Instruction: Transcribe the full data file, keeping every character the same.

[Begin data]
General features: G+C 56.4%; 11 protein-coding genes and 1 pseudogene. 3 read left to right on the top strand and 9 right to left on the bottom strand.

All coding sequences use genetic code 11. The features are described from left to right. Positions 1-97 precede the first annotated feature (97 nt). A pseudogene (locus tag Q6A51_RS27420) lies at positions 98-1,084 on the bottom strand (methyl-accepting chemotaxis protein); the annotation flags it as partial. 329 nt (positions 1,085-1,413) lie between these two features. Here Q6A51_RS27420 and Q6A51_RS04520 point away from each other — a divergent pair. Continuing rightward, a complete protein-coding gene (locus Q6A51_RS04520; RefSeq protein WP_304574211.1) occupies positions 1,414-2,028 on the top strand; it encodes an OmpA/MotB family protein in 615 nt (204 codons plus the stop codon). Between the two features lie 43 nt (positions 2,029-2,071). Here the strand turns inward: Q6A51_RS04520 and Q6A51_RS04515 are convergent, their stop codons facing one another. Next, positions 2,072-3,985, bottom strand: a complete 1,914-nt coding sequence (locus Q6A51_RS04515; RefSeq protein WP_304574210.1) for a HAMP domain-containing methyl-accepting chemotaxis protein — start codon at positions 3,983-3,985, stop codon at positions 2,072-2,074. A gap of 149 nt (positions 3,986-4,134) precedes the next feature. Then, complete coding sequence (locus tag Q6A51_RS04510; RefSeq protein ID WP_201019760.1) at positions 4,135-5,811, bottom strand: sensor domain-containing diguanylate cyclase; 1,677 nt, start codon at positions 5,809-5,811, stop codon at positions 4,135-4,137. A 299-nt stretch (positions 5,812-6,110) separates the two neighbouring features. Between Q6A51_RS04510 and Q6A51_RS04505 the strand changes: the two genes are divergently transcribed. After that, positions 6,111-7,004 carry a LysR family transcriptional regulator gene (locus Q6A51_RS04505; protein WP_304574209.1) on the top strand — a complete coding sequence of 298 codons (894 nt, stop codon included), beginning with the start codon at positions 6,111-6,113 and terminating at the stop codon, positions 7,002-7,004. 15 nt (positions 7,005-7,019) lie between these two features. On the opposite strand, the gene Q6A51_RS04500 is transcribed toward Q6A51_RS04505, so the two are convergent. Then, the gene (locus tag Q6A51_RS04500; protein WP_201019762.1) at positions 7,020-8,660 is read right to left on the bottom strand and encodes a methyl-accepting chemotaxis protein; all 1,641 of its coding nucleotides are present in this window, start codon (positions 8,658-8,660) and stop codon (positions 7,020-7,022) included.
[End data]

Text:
General features: G+C 56.4%; 11 protein-coding genes and 1 pseudogene. 3 read left to right on the top strand and 9 right to left on the bottom strand.

All coding sequences use genetic code 11. The features are described from left to right. Positions 1-97 precede the first annotated feature (97 nt). A pseudogene (locus tag Q6A51_RS27420) lies at positions 98-1,084 on the bottom strand (methyl-accepting chemotaxis protein); the annotation flags it as partial. 329 nt (positions 1,085-1,413) lie between these two features. Here Q6A51_RS27420 and Q6A51_RS04520 point away from each other — a divergent pair. Continuing rightward, a complete protein-coding gene (locus Q6A51_RS04520; RefSeq protein WP_304574211.1) occupies positions 1,414-2,028 on the top strand; it encodes an OmpA/MotB family protein in 615 nt (204 codons plus the stop codon). Between the two features lie 43 nt (positions 2,029-2,071). Here the strand turns inward: Q6A51_RS04520 and Q6A51_RS04515 are convergent, their stop codons facing one another. Next, positions 2,072-3,985, bottom strand: a complete 1,914-nt coding sequence (locus Q6A51_RS04515; RefSeq protein WP_304574210.1) for a HAMP domain-containing methyl-accepting chemotaxis protein — start codon at positions 3,983-3,985, stop codon at positions 2,072-2,074. A gap of 149 nt (positions 3,986-4,134) precedes the next feature. Then, complete coding sequence (locus tag Q6A51_RS04510; RefSeq protein ID WP_201019760.1) at positions 4,135-5,811, bottom strand: sensor domain-containing diguanylate cyclase; 1,677 nt, start codon at positions 5,809-5,811, stop codon at positions 4,135-4,137. A 299-nt stretch (positions 5,812-6,110) separates the two neighbouring features. Between Q6A51_RS04510 and Q6A51_RS04505 the strand changes: the two genes are divergently transcribed. After that, positions 6,111-7,004 carry a LysR family transcriptional regulator gene (locus Q6A51_RS04505; protein WP_304574209.1) on the top strand — a complete coding sequence of 298 codons (894 nt, stop codon included), beginning with the start codon at positions 6,111-6,113 and terminating at the stop codon, positions 7,002-7,004. 15 nt (positions 7,005-7,019) lie between these two features. On the opposite strand, the gene Q6A51_RS04500 is transcribed toward Q6A51_RS04505, so the two are convergent. Then, the gene (locus tag Q6A51_RS04500; protein WP_201019762.1) at positions 7,020-8,660 is read right to left on the bottom strand and encodes a methyl-accepting chemotaxis protein; all 1,641 of its coding nucleotides are present in this window, start codon (positions 8,658-8,660) and stop codon (positions 7,020-7,022) included.